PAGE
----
Sunday May 8, 2005

Figuratively Speaking

Oscar Muñoz, Cortinas de baño [Shower Curtains], 1994, Acrylic on plastic, five curtains,74 x 27-1/2 inches each The Miami Art Museum has a somewhat modest permanent collection (this fact was, inexplicably, used as an argument against Museum Park). Nonetheless, the museum has put together some wonderful exhibitions from its collection in the past, of which Figuratively Speaking is not one. The resurgence of figuration in art since mid-20th century abstraction seems like a trite idea to base a show around, but of that’s not the problem with this show. Put simply, very few of the pieces in the show are really great, and many of them have been seen at MAM before. But let’s focus on the positive.

In the pamphlet essay, Peter Boswell focuses on the three oldest pieces in the show. Of these, Romare Bearden’s collage, Return of the Prodigal Son (1967), is the winner (here’s a crappy scan). Balancing crudeness and grace, it somehow looks right at home in 2005, almost forty years after its completion. Oscar Muñoz’s Cortinas de Baño (Shower Curtains) use a watercolor-like effect on hanging plastic sheets to simulate what bathers look like through steamed-up glass. One of the figures’ foot rests in a pool of blood, referencing the civil war in the artist’s native Columbia (those living off the fat of the land in the USA might think of a woman who’s cut herself while shaving her legs, but oh well).

Carrie Mae Weems, Mayflowers from Maydays Long Forgotten, 2002, C-print The museum’s web site uses Carrie Mae Weems’ Mayflowers from Maydays Long Forgotten to illustrate the show, and for good reason. This understated photograph is the best thing in the show. It shows three young girls laying on the ground outdoors. One girl wears a simple flower pattern dress, and gazes up at the sky; one girl wears a formal, frilly dress, and looks down at the first girl; the girl in the middle wears a laurel of leaves and flowers on hear head, and stares down the viewer. All that, and a successful use of a round frame. A few other pieces in the show were great, including Wamgechi Mutu’s Untitled (another collage), and a Lorna Simpson digital montage.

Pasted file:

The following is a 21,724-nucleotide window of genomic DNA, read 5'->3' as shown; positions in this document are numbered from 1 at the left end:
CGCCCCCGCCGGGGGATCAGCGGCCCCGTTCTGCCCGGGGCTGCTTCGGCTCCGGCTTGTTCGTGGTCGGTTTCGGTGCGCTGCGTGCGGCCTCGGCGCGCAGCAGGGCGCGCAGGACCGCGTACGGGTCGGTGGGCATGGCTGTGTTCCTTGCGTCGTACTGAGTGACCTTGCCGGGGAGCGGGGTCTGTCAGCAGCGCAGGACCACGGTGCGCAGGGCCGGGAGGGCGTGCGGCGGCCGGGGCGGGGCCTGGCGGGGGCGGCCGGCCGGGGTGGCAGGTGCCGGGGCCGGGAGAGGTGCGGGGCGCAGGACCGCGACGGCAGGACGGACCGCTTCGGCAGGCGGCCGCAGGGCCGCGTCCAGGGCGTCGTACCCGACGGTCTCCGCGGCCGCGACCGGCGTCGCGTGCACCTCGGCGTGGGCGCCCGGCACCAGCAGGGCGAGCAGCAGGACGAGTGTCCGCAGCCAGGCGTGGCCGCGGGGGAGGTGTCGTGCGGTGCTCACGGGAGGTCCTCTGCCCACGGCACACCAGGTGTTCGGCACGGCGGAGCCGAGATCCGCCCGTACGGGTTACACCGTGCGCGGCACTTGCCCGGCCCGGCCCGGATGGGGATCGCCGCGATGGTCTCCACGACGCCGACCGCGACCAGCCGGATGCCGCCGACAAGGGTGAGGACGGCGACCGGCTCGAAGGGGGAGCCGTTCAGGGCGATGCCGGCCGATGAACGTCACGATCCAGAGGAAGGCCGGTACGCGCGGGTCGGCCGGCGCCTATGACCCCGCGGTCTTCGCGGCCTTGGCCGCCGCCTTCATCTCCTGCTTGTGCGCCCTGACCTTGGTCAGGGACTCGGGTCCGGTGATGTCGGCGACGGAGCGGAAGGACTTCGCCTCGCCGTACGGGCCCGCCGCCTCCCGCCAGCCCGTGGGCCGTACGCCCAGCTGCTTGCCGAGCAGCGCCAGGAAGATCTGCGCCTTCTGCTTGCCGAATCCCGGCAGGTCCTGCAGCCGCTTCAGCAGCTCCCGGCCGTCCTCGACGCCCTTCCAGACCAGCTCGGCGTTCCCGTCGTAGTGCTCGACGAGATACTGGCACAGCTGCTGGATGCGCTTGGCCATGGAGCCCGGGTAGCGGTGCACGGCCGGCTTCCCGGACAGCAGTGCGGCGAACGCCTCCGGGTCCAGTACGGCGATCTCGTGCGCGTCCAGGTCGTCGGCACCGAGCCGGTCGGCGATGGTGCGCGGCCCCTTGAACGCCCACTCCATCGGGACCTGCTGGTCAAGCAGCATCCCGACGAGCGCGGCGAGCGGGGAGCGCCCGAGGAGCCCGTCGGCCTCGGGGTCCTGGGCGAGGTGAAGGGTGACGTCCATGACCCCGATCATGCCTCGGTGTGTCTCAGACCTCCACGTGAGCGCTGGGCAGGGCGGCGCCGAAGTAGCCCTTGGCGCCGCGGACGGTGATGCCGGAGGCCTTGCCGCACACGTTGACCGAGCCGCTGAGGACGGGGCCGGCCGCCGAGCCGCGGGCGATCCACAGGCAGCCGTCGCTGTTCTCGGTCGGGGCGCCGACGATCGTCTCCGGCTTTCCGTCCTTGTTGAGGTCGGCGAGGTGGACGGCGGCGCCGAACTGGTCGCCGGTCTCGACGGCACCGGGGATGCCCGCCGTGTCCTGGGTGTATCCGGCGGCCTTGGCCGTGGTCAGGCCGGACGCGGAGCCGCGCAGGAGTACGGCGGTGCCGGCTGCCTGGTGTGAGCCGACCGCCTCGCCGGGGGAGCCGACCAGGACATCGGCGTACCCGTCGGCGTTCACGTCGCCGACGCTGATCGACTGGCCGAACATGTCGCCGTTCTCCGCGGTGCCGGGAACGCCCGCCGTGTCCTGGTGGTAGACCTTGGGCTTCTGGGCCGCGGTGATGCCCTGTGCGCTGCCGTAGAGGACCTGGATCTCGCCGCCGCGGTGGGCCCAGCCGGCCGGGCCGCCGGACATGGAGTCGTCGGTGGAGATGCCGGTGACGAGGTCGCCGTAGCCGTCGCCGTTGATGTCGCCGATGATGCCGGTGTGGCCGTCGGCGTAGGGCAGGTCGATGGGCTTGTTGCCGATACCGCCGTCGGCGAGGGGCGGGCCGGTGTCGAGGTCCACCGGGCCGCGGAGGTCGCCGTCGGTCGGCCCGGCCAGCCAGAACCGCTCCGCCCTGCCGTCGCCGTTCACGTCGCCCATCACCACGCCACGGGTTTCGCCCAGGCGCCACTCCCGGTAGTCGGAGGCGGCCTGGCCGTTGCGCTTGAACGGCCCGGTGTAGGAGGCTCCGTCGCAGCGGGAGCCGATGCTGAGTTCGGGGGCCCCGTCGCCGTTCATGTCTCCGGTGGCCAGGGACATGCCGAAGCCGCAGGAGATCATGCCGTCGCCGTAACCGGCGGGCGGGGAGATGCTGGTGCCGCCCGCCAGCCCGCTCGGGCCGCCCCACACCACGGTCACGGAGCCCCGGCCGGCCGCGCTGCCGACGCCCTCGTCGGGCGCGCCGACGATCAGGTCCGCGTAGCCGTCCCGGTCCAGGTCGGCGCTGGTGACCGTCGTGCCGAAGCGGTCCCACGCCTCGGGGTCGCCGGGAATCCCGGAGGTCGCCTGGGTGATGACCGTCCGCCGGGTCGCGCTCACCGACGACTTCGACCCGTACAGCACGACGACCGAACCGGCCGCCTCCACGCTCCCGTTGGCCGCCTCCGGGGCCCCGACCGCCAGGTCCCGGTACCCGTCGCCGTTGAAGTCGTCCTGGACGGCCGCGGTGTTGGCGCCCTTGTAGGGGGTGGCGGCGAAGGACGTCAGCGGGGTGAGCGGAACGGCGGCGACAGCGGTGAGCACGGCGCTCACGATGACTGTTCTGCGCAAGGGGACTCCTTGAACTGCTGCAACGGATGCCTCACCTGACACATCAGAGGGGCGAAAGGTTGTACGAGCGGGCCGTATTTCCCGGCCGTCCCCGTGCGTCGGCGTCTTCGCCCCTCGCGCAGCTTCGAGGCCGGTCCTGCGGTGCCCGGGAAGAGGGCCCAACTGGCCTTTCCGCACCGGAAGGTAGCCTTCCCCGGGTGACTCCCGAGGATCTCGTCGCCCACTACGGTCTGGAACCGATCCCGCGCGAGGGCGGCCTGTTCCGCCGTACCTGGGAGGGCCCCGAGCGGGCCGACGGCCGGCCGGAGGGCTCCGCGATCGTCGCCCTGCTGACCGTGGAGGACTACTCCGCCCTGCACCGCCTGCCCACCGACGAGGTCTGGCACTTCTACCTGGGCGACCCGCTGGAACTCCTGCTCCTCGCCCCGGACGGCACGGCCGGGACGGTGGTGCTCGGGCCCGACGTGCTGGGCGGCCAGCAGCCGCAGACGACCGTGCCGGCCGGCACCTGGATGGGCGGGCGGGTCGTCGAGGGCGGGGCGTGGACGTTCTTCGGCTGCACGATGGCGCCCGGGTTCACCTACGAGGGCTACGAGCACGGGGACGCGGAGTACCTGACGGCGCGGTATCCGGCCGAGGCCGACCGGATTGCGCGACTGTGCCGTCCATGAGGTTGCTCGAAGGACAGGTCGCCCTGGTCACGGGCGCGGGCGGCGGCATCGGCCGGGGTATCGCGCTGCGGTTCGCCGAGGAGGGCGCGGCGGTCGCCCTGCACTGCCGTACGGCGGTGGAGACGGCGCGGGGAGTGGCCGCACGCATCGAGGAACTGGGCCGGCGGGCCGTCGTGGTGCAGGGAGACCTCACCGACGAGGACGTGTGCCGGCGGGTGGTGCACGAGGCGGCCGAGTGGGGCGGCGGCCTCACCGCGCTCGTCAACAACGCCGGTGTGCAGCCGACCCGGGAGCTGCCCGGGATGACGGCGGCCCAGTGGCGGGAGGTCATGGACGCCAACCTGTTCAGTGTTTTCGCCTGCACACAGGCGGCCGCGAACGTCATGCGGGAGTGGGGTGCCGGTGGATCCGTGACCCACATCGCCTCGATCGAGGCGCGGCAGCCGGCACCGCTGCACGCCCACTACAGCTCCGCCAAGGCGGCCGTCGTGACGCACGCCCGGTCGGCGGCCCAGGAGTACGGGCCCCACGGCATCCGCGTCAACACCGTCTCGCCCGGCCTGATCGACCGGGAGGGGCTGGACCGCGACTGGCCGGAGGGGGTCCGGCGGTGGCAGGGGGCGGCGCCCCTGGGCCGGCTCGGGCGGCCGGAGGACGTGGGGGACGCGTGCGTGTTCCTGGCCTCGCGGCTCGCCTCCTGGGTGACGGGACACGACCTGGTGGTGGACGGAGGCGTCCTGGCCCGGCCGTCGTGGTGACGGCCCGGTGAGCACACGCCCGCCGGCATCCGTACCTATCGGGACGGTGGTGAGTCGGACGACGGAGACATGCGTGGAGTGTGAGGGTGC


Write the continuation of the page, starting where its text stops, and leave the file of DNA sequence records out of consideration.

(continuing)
What was bad? Pretty much all the paintings, for starters. The worst of them, David Salle’s Untitled, previously caused eye-rolls during the Let’s Entertain exhibition. Oh yeah, and a little animated LCD piece called Thin Little Running Man was displayed in a way that can only be described as incompetent. Apparently it is so precious that it needs to be hung behind protective plexiglas and still needs a line on the ground to keep people from getting too close. Infuriatingly, all this makes a little speaker on the piece impossible to hear (one curious little girl who put her ear to it was reprimanded by a guard). There was no explanatory text to shed clues. This would be like displaying a painting behind frosted glass.

The MAM’s next exhibition, Marking Time / Moving Images, opens on the 13th. We trust they’ll get it right this time.

comments powered by Disqus
  1. Carol Brown    Mon May 9, 11:49 AM #  

    Who wrote this article?

  2. alesh    Mon May 9, 07:05 PM #  

    unless noted otherwise, everything here is written by little ‘ol me